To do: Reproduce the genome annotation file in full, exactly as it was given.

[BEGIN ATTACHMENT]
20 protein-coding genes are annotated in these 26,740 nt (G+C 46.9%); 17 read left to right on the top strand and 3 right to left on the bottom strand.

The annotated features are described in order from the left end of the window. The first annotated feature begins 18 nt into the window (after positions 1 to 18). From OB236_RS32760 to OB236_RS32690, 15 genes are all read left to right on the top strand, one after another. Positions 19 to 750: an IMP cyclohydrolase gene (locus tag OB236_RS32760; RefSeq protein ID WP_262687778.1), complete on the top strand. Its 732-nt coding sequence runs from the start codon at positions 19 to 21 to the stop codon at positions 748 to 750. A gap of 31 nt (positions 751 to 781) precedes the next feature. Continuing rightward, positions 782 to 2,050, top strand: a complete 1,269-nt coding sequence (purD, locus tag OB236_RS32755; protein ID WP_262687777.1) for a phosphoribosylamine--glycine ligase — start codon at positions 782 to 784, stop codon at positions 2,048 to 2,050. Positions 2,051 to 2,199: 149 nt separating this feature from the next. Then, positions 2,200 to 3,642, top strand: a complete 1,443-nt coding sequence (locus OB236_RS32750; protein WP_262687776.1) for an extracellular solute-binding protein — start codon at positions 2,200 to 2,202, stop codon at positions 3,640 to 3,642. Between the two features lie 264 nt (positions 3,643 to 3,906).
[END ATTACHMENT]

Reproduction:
20 protein-coding genes are annotated in these 26,740 nt (G+C 46.9%); 17 read left to right on the top strand and 3 right to left on the bottom strand.

The annotated features are described in order from the left end of the window. The first annotated feature begins 18 nt into the window (after positions 1 to 18). From OB236_RS32760 to OB236_RS32690, 15 genes are all read left to right on the top strand, one after another. Positions 19 to 750: an IMP cyclohydrolase gene (locus tag OB236_RS32760; RefSeq protein ID WP_262687778.1), complete on the top strand. Its 732-nt coding sequence runs from the start codon at positions 19 to 21 to the stop codon at positions 748 to 750. A gap of 31 nt (positions 751 to 781) precedes the next feature. Continuing rightward, positions 782 to 2,050, top strand: a complete 1,269-nt coding sequence (purD, locus tag OB236_RS32755; protein ID WP_262687777.1) for a phosphoribosylamine--glycine ligase — start codon at positions 782 to 784, stop codon at positions 2,048 to 2,050. Positions 2,051 to 2,199: 149 nt separating this feature from the next. Then, positions 2,200 to 3,642, top strand: a complete 1,443-nt coding sequence (locus OB236_RS32750; protein WP_262687776.1) for an extracellular solute-binding protein — start codon at positions 2,200 to 2,202, stop codon at positions 3,640 to 3,642. Between the two features lie 264 nt (positions 3,643 to 3,906).